Discerning a metaphor or a literal statement from this title; choosing the significance of words over the free universes proffered by the artist. Anyone is free to derive whichever message they wish. One thing is certain, however: Salim Currimjee, the architect, collector, artist, entrepreneur and sponsor, does not like the restrictive boundaries of a title or those of a space.

In 1985, he first chose his academic background; a Bachelor’s degree – with a specialty in biology and an option in art history – at Williams College, Williamstown, Massachusetts. This was followed by a Master’s degree in Architecture at Rice University, Texas (secured in 1990). 1991 was the year of his return to Mauritius.

With his abundant knowledge complementing an intrinsic taste that has fashioned his choices since his beginnings, Salim moves on to open an architectural firm in Port Louis. Since then, the city continually animates him. Except for a few exhibitions (from 1991 to 1993) in local galleries, as well as a participation in group exhibitions such as BORDERLINE (at the Granary building in March 2016) and Porlwi by Nature (at the same place) in 2017, Salim has shown his work through solo exhibitions only. These solo exhibits were organised by him in unusual places and old buildings of the Mauritian capital, where the structure of the chosen buildings (often stripped bare) was fully incorporated into the staging of his works. Ellora, in 1994, Yellow Road Paintings in 1996, Mapping in 1998, Mind Maps, in 2009, Solus – a year in painting, in 2013, Salim Currimjee in 2015 and Recent Works 2017 take birth at the four corners of the historic streets of Port -Louis. He also won, in 1997, the Artist of the Year Award, which was awarded by the British Council.
Salim Currimjee participates in the Seychelles Biennale in 1994, the Johannesburg Biennale in 1995 and the 8th Biennale in Cairo in 2001. His work also travels to London with Field Studies in 2002 at the Essor Gallery. He takes part in group exhibitions – more than twelve – in various countries, including Germany and India (for the New Delhi Triennale in 1997). A member of the African Art Acquisition Commission for Tate Modern since 2010, the artist opens the doors of the ICAIO (Institute of Contemporary Art Indian Ocean) in 2015 to support regional exchanges and showcase the territory’s acclaimed artists.

Tracks and Traces is his fifteenth Mauritian solo in the capital. It is the culmination of years of discoveries, of choices of preferred materials, of mixtures, which are sometimes retained, and which today showcase the amalgamation, the apotheosis, of his knowledge in the same work. In his pieces an organic world and a geometric world coexist; biology and architecture share the space of the canvas, of multiple canvases, and mingle with each other, rejoin each other and sometimes clash. These two prominent themes are ever-present in the artist’s work: ancient paramours, which remain relevant. Another theme, which also recurs, is the one of roads and maps, and in the present day’s tracks and traces. Links are woven between the figurative space, the plane space (the medium), and the real space;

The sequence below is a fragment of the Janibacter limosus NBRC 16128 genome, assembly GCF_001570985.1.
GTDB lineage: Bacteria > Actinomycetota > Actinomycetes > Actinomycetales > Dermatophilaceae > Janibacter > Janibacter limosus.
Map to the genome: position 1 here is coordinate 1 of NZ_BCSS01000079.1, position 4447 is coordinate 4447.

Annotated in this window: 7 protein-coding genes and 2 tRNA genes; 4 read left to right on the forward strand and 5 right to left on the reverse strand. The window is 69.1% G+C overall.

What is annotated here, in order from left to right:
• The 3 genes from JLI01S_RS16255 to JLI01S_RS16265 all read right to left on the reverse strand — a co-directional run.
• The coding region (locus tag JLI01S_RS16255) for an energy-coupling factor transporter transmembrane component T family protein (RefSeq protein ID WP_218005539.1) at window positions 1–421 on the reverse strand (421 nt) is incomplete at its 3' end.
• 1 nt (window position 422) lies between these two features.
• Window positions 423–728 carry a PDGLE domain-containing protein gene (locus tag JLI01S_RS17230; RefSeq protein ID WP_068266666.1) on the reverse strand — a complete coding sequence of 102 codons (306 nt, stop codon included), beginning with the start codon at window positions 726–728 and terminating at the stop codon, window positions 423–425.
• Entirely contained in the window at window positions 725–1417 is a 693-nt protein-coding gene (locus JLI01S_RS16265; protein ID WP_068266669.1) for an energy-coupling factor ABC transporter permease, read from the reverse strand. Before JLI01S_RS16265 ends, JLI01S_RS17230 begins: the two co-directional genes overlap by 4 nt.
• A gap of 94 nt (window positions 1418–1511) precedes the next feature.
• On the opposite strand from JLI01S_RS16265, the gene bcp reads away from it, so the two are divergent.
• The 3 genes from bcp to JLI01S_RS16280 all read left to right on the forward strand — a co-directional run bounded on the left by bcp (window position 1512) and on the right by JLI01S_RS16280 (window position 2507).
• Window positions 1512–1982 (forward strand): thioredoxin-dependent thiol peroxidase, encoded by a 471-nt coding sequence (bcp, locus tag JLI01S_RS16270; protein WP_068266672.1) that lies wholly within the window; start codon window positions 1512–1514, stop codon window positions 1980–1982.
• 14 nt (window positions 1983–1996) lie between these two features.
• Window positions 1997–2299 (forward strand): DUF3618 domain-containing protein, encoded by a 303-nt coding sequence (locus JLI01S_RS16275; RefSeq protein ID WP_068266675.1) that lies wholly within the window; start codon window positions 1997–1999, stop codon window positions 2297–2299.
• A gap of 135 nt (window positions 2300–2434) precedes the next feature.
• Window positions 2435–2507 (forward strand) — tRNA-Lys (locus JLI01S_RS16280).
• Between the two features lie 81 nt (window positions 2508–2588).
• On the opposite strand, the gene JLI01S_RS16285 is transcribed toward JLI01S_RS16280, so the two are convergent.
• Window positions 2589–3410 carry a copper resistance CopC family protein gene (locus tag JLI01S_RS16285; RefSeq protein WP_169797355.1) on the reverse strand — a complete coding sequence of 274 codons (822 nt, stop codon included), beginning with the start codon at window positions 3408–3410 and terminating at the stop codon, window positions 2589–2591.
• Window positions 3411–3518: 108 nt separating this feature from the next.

this creates multiple superficies, shattered surfaces, and reconstructed universes.
See in his theme the path, the trajectory, the track, or the act of watching or detecting things and moments laid down here and there. We then discover static moments, those that leave a trace, however ephemeral. These moments are immortalised by the very act of representing and fixing them: just like tracks in the sand, which are gripping and which signify a passage, but which, in reality, leave whatever happens. Then comes the dialogue surrounding this profound debate, the one that questions the possibility to contain space in an ephemeral way.

Salim Currimjee classifies his work in an independent manner; he therefore breaks the predefined rules of the world of art and names what he produces according to his own choices. “We are never a single thing, but rather a mixture,” says the artist. Today his photography is integrated into his paintings, his drawings in his aquarelle works, his drawings in his paintings, and even his drawings in his drawings. He questions space and humanity through his work with a meticulous and geometrical, sometimes even cellular, approach. His work also refers to the balance between human beings and nature, between conscious and subconscious.

The artist uses this gathering to say that nothing is ever simple, that we are all layers of multiple elements. Salim Currimjee’s work can be reminiscent of the pieces of Bauhaus artists and some of the works of Sophie Taueber Arp and her companion Jean Arp. Like these artists, Salim questions the relationship between the work, the space and the viewer, but also its status. His chairs bring to mind the Tatline contre- reliefs spilling out of walls, lodged into angles, whose shadows disturb the viewing of the work and therefore questions its very nature.
His work is an evolution; composed of mixtures where he juxtaposes painting on wood, sculpture, photography, aquarelle, drawing, and ink; alternating lines and surfaces, flat areas and material effects. Represented reliefs and real reliefs. The artist plays on the true and the false. He nurtures a confusion about issues of representation and presentation, about the relationship between the artwork and its space, and about the nature of his work and its meaning.

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